Yesterday was ‘Archmodel Wednesday’ on Instagram, which meant that YIMBY Forumers were actively posting images of several new developments. And in the background of an image containing SHoP’s 111 West 57th Street, our team of cyber-sleuths spotted another project that has not yet been revealed. 80 South Street’s massing diagram had alluded to the tower’s supertall potential, but now we have a look at an actual model of the building, though the fine-grained details remain fuzzy, which confirms that the tower will rise over 1,400 feet tall. That would make it the tallest building by roof height in Lower Manhattan, standing approximately 50 feet above the rooftop of One World Trade Center.
Despite the lack of detail in the photo, the giveaway is the model’s adjacent neighbor, One Seaport, which is now under construction. That building has an address of 151 Maiden Lane, and while it will stand 670 feet to its roof, it will be diminutive compared to its future counterpart next door, which will stand over twice as tall (and block all of One Seaport’s northern views in the process).
At an estimated height of 1,436 feet, 80 South Street will completely dwarf all other residential buildings in Lower Manhattan, proposed or otherwise. The current tallest is 30 Park Place, at 937 feet, but that will soon be eclipsed by the approximately 1,000-foot 125 Greenwich Street, as well as the 1,127-foot-tall 45 Broad Street. 125 Greenwich is already under construction, while 45 Broad is set to break ground this fall.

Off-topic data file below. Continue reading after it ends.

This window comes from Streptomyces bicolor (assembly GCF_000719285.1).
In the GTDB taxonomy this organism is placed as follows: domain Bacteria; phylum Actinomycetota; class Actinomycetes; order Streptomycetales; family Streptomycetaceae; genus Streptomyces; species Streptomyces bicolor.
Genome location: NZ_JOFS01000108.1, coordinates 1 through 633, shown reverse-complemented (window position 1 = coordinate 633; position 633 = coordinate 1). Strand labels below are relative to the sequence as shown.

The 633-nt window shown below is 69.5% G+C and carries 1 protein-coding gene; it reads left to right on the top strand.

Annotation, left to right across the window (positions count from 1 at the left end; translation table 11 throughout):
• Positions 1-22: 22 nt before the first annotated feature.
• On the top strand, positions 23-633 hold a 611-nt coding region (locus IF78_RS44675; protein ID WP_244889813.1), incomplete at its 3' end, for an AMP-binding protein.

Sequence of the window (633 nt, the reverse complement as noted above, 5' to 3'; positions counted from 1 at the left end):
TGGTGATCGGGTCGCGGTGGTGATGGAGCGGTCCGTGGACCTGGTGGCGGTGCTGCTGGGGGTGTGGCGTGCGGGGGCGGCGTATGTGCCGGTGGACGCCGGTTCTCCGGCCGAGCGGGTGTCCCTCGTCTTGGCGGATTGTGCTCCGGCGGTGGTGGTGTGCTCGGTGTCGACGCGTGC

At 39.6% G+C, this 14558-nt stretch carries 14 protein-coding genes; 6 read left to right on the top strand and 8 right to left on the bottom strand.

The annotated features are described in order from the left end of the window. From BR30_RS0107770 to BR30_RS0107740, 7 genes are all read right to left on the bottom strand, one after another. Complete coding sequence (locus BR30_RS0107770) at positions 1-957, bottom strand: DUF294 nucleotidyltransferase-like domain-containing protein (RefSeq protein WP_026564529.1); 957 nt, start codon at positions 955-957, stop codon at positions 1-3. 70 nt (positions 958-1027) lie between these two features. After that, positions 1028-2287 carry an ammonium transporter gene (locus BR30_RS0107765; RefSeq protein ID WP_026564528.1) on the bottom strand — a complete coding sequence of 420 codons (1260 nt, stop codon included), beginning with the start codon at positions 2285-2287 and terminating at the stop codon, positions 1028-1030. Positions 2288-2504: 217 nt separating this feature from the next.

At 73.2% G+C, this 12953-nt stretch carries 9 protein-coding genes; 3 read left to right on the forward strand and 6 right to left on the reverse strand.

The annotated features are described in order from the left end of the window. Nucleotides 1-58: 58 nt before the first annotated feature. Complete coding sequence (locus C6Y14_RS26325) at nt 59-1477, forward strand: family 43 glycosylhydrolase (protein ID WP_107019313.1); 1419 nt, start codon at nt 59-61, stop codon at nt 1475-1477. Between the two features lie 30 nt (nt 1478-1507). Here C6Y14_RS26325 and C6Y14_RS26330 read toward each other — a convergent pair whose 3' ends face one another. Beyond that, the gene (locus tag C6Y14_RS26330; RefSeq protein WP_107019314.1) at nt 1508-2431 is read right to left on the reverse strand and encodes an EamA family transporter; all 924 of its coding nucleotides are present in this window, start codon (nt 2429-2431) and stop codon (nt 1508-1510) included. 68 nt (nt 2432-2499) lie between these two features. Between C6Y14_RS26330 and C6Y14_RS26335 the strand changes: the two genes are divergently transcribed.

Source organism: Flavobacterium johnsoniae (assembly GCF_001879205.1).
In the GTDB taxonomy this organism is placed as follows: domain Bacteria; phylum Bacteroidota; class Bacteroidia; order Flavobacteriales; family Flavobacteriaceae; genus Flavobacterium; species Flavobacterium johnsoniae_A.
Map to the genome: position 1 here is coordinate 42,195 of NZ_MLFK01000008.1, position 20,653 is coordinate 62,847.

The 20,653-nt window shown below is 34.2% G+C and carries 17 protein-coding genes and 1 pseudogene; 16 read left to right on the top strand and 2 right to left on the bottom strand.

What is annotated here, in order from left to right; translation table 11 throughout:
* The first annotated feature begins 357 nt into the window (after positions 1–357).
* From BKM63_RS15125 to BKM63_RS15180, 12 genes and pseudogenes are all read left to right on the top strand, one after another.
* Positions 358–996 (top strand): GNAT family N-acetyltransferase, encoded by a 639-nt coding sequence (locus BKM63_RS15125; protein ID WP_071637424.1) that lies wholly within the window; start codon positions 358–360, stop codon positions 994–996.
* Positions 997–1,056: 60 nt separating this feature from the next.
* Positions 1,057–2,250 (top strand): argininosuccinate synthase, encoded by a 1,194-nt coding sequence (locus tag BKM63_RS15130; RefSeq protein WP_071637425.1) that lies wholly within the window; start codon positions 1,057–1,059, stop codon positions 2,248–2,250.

80 South Street is slightly further off in the development pipeline, and it has quite the recent history. The site was originally supposed to host a design by Santiago Calatrava consisting of a series of ‘floating’ boxes, which was scrapped in favor of a tower with sky gardens, designed by Morali Architects. After its acquisition by the Howard Hughes Corporation, that design was also tossed, before the site was again sold to China Oceanwide Holdings for $390 million last year.
After receiving approval from the City Planning Commission earlier this year, the developers upped the total air rights to 1,067,350 square feet, including 512,300 square feet for residential use. And with that amount of air rights, a tower rivaling the city’s tallest buildings became a legitimate possibility.
Despite the lack of specific details, it appears the building will be torqued to some degree, while also tapering slightly as it rises. While it doesn’t look to rival 111 West 57th Street in terms of its girth, it will still be rather thin. With a roof standing approximately 50 feet above One World Trade Center’s, 80 South Street’s height alone will be enough to make a significant impact on the Downtown skyline, acting as a counter-weight to the new World Trade Center on the other side of the island.
With design details slowly leaking and an increasing number of supertalls seeking EB-5 financing from abroad, China Oceanwide’s project — which also has an address at 163 Front Street — may finally leave the drawing board after well over a decade of delays. Nevertheless, no completion date has been formally announced yet.
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